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Title: Recent investigations of ergot alkaloids incorporated into plant and/or animal systems

item Klotz, James
item SMITH, DARRIN - Eastern Kentucky University

Submitted to: Frontiers in Chemistry: Chemical Biology
Publication Type: Review Article
Publication Acceptance Date: 3/9/2015
Publication Date: 3/25/2015
Citation: Klotz, J.L., Smith, D.L. 2015. Recent investigations of ergot alkaloids incorporated into plant and/or animal systems. Frontiers in Chemistry: Chemical Biology. 3:23. doi:10.3389/fchem.2015.00023.

Interpretive Summary: This editorial article summarizes the complex challenges of studying ergot alkaloids in biological systems. It introduces some of the most recent research using cutting edge technologies to tackle the issue from different aspects and numerous disciplines. This collection of articles summarized, highlights both the complexity of the problem and the diverse approaches necessary to address these issues with the hope that future interest will be cultivated to solve global ergot alkaloid challenges. Ultimately, this effort will benefit researchers in this field of study by providing them with a snapshot of recent research across disciplines in the area of ergot alkaloids.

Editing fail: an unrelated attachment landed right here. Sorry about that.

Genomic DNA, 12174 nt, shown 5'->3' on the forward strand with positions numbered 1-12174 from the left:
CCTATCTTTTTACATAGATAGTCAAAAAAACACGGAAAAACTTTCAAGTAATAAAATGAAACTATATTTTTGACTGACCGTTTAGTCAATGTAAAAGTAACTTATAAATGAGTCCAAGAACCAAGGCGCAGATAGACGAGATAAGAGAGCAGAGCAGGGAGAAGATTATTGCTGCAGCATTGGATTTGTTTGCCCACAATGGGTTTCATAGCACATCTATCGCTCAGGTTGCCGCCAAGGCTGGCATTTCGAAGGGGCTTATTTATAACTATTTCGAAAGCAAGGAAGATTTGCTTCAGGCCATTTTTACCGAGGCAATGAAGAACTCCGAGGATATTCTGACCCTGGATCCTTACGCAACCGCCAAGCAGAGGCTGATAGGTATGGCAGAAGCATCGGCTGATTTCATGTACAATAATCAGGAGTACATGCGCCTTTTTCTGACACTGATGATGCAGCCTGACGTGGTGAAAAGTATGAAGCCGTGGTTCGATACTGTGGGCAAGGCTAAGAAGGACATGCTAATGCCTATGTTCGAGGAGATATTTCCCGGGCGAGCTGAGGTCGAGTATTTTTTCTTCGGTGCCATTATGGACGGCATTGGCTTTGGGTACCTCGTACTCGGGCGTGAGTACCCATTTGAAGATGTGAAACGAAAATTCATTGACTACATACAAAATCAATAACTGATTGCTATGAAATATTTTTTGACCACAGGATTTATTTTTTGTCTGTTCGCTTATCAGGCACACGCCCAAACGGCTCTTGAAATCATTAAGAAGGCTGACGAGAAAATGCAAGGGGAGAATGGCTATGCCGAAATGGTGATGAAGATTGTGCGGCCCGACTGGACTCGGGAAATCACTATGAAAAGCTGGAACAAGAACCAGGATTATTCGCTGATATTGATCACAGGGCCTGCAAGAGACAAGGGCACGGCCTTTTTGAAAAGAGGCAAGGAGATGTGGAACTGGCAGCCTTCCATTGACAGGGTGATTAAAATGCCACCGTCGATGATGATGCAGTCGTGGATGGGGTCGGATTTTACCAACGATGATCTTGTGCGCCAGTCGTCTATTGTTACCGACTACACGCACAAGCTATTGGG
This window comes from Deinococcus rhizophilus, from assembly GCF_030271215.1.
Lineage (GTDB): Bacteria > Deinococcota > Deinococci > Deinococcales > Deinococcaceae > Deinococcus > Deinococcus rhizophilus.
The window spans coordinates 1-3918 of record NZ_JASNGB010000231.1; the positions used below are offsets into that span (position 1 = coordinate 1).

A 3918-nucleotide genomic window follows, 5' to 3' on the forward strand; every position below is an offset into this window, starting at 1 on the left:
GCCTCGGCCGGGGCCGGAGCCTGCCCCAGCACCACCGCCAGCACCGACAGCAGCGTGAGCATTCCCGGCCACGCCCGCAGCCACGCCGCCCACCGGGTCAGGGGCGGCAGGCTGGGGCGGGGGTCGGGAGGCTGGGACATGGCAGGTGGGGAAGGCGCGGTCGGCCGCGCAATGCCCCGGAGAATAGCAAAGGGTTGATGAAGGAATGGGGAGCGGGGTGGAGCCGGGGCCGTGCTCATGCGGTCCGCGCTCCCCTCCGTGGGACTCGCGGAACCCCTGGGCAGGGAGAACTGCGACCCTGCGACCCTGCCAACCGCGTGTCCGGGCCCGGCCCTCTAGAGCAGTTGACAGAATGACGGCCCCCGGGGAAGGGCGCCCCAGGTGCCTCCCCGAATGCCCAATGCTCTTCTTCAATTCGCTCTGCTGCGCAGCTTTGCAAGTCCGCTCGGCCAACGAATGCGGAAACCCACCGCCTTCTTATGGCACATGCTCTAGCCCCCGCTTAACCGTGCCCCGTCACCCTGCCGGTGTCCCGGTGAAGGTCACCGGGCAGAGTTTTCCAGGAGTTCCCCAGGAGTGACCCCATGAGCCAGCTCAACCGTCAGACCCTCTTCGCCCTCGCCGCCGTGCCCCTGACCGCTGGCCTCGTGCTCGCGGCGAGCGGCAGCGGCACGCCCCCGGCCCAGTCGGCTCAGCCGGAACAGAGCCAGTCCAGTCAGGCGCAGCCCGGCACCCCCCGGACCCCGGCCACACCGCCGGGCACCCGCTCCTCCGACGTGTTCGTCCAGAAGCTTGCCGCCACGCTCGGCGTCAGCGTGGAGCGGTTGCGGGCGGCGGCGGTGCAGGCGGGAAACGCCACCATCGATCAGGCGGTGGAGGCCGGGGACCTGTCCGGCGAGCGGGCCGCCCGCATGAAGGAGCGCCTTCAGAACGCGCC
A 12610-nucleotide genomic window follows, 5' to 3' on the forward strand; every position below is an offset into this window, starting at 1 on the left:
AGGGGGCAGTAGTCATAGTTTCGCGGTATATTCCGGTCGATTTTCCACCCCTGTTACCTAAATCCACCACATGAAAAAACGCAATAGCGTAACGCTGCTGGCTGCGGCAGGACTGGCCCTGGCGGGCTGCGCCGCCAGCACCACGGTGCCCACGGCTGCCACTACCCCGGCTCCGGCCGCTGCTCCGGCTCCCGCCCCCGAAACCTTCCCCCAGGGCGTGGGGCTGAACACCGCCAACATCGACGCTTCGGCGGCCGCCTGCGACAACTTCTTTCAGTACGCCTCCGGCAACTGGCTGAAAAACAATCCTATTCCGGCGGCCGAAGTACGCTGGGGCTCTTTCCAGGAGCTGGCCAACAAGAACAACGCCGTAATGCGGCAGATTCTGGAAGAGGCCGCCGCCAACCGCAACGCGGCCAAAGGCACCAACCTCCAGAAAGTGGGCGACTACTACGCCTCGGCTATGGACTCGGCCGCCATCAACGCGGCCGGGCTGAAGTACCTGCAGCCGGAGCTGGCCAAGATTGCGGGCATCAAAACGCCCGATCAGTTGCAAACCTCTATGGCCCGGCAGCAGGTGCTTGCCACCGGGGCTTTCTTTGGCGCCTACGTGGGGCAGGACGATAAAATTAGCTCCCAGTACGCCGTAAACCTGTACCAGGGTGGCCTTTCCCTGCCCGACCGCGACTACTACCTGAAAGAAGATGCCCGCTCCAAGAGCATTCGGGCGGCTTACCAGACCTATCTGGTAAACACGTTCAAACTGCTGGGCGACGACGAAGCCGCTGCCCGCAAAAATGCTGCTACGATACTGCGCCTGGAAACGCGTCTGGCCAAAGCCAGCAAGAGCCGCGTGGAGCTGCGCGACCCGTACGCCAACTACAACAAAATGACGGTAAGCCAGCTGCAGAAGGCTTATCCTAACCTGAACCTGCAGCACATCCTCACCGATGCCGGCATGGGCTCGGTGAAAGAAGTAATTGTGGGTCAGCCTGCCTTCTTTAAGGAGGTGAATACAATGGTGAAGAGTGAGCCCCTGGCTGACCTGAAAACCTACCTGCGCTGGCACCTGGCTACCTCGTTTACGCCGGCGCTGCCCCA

Technical Abstract: Ergot alkaloids produced by fungi have a basic chemical structure but different chemical moieties at substituent sites resulting in various forms of alkaloids that are distinguishable from one another. Since the ergoline ring structure found in ergot alkaloids is similar to that of biogenic amines (neurotransmitters), a variety of physiological effects can result after ingestion. Research involving ergot alkaloids is an increasing important global issue as more governments pass laws that limit permissible levels of ergot alkaloids in both foodstuffs and feedstuffs. Regardless of whether these compounds are found directly in foodstuffs or in feed/plants given to forage animals (i.e., cattle, sheep, horses, and goats), introduction of these compounds can complicate the food supply. In addition, toxicosis resulting from alkaloids can be a costly hindrance, with mounting annual production losses associated with forage-animal production systems that impact other agricultural and food based industries. Recent advances for the analysis of these compounds in different matrices as well as the understanding the role these compounds play in biological pathways have begun to help address the issue.